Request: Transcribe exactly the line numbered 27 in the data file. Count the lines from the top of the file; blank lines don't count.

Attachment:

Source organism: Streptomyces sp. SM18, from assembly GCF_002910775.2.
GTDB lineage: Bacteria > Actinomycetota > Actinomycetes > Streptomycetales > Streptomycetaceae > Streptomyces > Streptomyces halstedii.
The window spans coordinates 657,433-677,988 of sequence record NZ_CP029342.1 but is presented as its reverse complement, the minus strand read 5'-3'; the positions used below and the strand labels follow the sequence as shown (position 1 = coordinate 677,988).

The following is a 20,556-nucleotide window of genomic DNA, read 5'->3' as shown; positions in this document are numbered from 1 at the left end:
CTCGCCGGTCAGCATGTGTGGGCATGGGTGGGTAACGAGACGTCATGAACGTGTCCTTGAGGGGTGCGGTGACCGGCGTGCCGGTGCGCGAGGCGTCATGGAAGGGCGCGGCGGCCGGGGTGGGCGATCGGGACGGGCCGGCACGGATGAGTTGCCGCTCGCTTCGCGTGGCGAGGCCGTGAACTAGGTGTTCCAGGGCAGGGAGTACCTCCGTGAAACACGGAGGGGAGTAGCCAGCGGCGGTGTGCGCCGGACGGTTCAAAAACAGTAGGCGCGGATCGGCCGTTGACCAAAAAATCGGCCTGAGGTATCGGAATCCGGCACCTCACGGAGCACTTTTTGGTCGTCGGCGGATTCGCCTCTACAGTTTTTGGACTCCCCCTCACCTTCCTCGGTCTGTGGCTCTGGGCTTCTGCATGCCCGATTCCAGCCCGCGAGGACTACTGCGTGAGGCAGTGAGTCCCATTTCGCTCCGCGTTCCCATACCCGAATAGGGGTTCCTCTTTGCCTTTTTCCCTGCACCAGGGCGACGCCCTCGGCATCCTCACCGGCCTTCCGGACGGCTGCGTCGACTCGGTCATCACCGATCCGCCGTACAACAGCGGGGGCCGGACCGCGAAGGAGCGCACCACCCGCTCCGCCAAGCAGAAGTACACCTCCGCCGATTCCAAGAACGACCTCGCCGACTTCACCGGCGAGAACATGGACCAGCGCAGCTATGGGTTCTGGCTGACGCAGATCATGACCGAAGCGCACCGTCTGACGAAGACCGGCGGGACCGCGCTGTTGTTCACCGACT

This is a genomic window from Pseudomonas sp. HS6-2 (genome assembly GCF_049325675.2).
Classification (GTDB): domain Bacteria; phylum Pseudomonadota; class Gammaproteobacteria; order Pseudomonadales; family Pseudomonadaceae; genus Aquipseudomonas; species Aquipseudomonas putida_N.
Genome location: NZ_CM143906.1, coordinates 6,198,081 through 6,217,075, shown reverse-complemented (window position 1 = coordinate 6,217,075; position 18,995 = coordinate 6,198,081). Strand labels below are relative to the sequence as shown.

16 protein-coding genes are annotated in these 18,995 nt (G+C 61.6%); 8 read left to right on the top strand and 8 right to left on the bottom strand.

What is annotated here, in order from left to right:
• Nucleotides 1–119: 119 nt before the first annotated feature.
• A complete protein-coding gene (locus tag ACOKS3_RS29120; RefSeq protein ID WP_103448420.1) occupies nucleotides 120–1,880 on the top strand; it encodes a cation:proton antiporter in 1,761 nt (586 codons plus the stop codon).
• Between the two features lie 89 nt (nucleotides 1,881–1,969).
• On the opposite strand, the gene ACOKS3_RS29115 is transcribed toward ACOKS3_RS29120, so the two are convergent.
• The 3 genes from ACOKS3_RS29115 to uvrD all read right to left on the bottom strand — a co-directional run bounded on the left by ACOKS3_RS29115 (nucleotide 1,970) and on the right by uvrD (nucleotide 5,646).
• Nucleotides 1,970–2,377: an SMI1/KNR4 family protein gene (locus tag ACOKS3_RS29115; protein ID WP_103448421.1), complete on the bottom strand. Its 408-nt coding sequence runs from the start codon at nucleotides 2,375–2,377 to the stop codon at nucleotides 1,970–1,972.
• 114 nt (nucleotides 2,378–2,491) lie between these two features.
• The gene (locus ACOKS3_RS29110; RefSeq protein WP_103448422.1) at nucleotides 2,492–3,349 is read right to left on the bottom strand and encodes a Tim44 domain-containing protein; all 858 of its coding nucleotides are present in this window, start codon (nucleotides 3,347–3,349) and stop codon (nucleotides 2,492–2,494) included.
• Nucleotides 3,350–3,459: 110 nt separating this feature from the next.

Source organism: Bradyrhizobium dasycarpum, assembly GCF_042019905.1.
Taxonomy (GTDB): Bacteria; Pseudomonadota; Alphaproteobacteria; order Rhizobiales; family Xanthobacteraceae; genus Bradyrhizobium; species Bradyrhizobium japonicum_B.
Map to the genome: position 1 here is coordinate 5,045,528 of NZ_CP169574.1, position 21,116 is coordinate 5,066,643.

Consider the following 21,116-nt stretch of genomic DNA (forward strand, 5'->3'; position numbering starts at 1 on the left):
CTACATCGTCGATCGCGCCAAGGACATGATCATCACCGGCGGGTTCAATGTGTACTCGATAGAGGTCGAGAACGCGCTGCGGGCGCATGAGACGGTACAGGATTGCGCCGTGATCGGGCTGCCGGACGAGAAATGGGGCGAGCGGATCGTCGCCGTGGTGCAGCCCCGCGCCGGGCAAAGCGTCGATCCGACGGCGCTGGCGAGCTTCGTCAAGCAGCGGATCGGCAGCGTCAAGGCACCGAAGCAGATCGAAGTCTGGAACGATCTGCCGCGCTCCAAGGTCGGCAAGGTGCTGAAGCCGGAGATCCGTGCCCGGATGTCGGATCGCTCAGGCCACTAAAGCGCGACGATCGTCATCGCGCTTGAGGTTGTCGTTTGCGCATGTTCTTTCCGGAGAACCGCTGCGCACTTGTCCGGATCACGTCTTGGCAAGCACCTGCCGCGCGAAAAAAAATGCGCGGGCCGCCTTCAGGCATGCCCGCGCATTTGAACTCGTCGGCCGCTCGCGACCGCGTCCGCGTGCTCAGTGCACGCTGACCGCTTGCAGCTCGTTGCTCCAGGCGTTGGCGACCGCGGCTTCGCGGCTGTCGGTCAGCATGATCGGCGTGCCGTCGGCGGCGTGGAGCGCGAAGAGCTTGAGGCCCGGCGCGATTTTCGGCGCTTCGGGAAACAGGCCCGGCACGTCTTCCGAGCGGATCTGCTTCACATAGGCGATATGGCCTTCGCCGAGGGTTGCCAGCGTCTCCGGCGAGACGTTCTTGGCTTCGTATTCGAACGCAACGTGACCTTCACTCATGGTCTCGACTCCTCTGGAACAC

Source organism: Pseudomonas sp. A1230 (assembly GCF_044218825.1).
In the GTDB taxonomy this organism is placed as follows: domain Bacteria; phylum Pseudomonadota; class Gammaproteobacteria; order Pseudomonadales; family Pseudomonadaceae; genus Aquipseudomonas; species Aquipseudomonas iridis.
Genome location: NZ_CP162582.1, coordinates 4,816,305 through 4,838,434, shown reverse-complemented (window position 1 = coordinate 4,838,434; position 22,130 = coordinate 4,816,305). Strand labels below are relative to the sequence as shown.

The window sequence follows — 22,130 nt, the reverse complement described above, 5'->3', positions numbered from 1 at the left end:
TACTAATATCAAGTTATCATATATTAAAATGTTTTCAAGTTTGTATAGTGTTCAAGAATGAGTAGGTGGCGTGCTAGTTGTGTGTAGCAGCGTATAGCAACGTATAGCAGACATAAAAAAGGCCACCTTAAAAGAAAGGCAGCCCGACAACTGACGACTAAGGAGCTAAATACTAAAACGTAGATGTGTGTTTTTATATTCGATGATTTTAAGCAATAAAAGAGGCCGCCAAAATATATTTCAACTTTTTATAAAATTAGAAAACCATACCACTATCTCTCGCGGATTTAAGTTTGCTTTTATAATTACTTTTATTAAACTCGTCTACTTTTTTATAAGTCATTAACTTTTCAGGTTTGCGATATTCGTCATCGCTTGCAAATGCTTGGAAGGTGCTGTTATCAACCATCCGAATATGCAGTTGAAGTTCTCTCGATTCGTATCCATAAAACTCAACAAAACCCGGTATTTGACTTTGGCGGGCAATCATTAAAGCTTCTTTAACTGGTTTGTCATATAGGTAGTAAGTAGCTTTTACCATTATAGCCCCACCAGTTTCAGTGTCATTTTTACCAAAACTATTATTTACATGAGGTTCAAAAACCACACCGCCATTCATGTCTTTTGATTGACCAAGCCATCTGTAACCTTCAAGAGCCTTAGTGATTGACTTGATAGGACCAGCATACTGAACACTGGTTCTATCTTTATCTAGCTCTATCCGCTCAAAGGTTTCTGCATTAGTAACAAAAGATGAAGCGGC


Genome location: NZ_CP162582.1, coordinates 4,816,305 through 4,838,434, shown reverse-complemented (window position 1 = coordinate 4,838,434; position 22,130 = coordinate 4,816,305). Strand labels below are relative to the sequence as shown.